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Sanjeev Gupta faces winding-up orders in London insolvency court

Sanjeev Gupta’s metals group has been hit with winding-up orders from investors, legal action that threatens to bring down the empire of the “saviour of steel”.

US investment bank Citigroup has filed a flurry of applications in London’s insolvency court against some of Gupta’s commodities and industrial businesses, according to people familiar with the matter.

Creditors can apply to the court to close a company that owes them money, under UK law. To succeed, they must show that the company cannot pay what it owes, in which case the company’s assets can be sold to repay them.

Citi is the trustee of bond-like products sold by Greensill Capital, which collapsed this month. Greensill packaged up debts from Gupta’s businesses into the products, which were then sold to investors.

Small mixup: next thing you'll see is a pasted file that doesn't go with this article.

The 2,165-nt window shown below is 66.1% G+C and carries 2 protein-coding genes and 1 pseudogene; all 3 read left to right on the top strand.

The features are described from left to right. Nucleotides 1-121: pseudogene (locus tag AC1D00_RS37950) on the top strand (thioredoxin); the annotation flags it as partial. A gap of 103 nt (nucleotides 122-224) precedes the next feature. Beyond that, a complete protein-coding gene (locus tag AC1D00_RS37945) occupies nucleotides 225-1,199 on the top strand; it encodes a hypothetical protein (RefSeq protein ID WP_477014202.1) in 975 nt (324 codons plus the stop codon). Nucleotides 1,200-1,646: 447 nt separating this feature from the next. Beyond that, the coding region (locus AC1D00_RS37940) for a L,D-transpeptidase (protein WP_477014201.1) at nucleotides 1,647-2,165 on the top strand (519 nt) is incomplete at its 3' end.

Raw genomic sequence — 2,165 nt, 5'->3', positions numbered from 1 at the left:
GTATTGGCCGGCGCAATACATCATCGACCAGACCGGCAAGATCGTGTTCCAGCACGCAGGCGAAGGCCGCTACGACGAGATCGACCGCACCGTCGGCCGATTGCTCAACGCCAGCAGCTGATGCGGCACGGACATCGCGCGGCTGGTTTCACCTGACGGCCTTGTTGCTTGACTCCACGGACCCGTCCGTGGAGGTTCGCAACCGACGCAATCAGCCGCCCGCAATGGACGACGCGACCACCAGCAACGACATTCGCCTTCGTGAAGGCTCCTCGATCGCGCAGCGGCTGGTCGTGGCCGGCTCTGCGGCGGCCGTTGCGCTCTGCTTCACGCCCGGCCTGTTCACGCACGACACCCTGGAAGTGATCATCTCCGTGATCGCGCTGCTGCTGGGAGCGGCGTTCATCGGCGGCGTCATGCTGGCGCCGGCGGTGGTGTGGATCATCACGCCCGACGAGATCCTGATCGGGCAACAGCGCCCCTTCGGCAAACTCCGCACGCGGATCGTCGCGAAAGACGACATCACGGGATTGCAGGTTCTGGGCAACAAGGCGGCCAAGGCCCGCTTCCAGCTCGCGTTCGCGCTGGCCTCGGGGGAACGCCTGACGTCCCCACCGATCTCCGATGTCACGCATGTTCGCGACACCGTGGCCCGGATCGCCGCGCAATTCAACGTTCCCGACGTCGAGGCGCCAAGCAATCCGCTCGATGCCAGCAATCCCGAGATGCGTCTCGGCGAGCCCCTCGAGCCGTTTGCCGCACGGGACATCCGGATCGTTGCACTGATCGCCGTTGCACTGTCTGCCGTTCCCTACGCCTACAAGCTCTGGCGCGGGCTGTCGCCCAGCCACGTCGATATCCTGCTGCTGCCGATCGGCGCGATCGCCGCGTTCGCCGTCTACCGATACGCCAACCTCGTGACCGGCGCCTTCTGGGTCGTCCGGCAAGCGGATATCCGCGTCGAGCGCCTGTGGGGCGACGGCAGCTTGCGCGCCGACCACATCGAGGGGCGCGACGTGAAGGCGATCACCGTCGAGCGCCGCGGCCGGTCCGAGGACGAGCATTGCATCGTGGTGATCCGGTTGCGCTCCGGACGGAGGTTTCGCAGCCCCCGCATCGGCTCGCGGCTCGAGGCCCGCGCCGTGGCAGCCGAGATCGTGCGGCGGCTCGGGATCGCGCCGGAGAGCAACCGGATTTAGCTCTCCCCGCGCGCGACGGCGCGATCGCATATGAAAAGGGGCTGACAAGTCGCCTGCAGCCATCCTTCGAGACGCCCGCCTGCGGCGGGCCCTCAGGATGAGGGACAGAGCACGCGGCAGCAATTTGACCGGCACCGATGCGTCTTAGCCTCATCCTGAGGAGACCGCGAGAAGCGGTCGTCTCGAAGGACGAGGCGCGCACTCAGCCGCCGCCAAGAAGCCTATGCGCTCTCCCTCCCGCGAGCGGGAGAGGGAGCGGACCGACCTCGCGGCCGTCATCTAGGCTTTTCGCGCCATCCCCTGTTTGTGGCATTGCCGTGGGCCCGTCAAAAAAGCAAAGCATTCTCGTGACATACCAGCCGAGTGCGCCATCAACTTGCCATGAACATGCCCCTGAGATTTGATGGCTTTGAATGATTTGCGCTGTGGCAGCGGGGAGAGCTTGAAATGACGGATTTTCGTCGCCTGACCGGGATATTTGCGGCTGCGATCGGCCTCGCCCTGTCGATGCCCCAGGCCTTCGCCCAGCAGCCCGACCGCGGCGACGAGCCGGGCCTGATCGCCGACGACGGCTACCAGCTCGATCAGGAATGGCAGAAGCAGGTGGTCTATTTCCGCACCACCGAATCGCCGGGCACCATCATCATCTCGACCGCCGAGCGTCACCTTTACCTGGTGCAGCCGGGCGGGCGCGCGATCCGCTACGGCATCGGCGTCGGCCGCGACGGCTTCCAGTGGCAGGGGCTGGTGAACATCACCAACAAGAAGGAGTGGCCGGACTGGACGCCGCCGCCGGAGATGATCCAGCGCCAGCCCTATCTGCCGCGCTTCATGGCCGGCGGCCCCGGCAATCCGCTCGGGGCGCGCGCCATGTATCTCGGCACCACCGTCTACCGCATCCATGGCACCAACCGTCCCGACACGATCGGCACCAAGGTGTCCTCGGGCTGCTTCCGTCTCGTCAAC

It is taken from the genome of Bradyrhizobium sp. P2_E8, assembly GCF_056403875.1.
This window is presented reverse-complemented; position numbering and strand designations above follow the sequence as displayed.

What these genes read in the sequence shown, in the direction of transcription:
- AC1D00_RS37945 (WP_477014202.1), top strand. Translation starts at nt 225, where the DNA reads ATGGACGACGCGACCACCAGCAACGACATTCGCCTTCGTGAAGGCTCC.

Credit Suisse, the beleaguered Swiss bank that put $10bn of its clients’ money into Greensill’s investment products, is one of the main investors in these notes, the people added. London courts have not yet made these insolvency applications public.

Citigroup and Credit Suisse declined to comment.

The process has been triggered outside of Grant Thornton’s administration of Greensill Capital. Gupta has been trying to negotiate a debt standstill with the administrators to prevent them from calling in about $5bn of loans he owes to the company.

Gupta’s GFG Alliance, a sprawling family-owned conglomerate stitching together struggling metals mills and smelters around the world, said that it remained in “constructive discussions” with Grant Thornton over this standstill.

“While this takes place we will vigorously defend any legal action on the grounds that we have a three-year committed facility with Greensill,” GFG said. “This dispute will take many months to play out in the courts, and in the meantime we are working hard on taking prudent steps to manage our cash and refinance our business.”

Investors in Credit Suisse’s so-called supply-chain finance funds have about $1.3bn of exposure to Gupta’s metals and commodities businesses, according to people familiar with the matter and documents seen by the Financial Times.

Bloomberg first reported that Citigroup had filed against Gupta’s Liberty Commodities business.

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